Vaping Linked to Decreased Fertility in Women, Study Warns

Mon May 06 2024
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LONDON: A study conducted by UK fertility firm Hertility has raised concerns about the impact of vaping on women’s fertility. According to the findings, female e-cigarette users aged 36 to 40 exhibit lower levels of anti-Müllerian hormone (AMH), an important indicator of fertility, compared to non-vapers.

The study, which analyzed data from 325,000 women, found that women in the specified age group who vape have approximately one-fifth less AMH than their non-vaping counterparts. Dr. Helen O’Neill, the head of the research team, emphasized the significance of this discovery, highlighting it as the first piece of evidence demonstrating a link between fertility and vaping across a large population.

Dr. O’Neill stressed the importance of women considering their reproductive health when using e-cigarettes, stating, “This is the first piece of evidence to show a link between fertility and vaping across a large population. It shows AMH is suppressed in vapers compared to non-vapers in a similar way to smokers.”

The report also highlighted the prevalence of vaping among women attempting to conceive, with one in five women reported to be using e-cigarettes during this period. Furthermore, the study highlighted additional factors that could potentially impact fertility, including recreational drug use and excessive alcohol consumption, which were observed in seven percent and four percent of women trying to conceive, respectively.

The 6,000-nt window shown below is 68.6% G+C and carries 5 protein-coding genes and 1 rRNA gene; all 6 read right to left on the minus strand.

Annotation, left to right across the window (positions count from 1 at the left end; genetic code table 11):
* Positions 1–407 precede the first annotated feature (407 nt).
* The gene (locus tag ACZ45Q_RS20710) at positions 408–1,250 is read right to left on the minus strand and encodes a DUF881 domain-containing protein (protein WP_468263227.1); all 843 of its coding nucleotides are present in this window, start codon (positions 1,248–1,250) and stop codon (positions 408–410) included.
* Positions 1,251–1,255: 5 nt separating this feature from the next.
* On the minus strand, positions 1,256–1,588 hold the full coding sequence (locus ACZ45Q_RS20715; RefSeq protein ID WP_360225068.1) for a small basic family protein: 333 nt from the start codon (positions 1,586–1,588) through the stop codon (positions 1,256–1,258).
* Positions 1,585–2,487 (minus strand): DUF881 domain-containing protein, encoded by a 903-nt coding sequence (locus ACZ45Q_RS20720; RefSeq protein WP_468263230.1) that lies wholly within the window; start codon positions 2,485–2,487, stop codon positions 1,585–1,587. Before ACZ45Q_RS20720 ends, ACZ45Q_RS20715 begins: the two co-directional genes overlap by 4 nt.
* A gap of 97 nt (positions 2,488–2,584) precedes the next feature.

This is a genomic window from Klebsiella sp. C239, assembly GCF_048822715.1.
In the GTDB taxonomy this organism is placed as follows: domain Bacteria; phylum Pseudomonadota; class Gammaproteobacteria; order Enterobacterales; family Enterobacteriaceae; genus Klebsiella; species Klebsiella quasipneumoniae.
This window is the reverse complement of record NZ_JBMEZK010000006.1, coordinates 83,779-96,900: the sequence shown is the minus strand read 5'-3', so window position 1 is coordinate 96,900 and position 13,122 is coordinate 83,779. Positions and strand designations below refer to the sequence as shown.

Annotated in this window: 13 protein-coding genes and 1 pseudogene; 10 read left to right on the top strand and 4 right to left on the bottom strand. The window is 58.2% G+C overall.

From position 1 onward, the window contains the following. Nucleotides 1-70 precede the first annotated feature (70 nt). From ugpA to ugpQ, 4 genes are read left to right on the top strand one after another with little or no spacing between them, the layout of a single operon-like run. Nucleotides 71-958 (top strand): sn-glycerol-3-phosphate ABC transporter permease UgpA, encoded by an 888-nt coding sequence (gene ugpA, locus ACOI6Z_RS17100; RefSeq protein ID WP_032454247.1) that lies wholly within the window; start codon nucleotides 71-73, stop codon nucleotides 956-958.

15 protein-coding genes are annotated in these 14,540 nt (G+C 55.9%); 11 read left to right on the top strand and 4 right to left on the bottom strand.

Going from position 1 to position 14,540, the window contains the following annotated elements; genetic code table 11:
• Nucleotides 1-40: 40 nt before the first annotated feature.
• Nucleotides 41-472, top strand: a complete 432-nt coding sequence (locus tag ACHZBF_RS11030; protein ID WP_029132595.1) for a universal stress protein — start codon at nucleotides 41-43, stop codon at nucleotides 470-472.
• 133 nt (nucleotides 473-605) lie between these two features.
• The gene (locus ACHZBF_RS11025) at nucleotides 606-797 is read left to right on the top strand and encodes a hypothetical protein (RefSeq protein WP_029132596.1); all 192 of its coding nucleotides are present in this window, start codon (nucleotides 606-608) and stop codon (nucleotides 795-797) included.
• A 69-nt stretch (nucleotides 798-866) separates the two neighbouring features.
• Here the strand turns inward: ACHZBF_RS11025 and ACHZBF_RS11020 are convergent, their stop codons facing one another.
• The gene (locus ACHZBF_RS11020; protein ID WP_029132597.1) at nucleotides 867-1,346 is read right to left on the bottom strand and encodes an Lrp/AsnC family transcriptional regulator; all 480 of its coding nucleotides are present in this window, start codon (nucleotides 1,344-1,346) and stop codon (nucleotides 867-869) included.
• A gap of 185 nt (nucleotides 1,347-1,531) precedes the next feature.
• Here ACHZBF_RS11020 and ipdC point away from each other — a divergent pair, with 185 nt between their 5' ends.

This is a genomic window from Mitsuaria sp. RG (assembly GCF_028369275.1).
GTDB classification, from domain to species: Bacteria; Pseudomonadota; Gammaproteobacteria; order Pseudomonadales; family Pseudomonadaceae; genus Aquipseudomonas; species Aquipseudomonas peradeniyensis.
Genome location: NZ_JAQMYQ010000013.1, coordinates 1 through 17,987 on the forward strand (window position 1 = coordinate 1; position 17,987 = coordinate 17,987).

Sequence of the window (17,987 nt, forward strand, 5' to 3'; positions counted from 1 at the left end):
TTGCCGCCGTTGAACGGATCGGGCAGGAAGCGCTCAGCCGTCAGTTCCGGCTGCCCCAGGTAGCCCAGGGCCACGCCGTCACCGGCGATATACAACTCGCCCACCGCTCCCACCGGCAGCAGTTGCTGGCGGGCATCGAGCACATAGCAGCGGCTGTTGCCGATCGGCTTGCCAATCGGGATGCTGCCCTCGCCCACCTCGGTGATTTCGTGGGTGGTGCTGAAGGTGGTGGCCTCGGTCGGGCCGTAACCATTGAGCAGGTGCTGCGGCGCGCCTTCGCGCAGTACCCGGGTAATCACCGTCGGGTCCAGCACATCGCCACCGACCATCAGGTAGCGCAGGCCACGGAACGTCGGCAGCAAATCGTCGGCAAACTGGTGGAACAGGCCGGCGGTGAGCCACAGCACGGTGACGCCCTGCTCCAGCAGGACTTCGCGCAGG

In response to these findings, Dr. O’Neill advised women to cease vaping altogether rather than attempting to moderate their usage. She emphasized the importance of prioritizing reproductive health, especially for women in their late thirties and early forties who may already face challenges related to fertility.

The study’s revelations come amidst growing concerns about the prevalence of vaping, not only among adults but also among adolescents. Recent data from the World Health Organization (WHO) indicates that England ranks sixth out of 40 nations for e-cigarette use among 11 to 13-year-olds.

Alarmingly, the report reveals that children in England are vaping at higher rates than their counterparts in France, Germany, the Netherlands, and Canada, with only those in the Baltics and Eastern Europe surpassing them in usage.

Specifically, in England, thirty percent of 15-year-old girls reported using e-cigarettes in the past month, a figure significantly higher than the European average of 21 percent.


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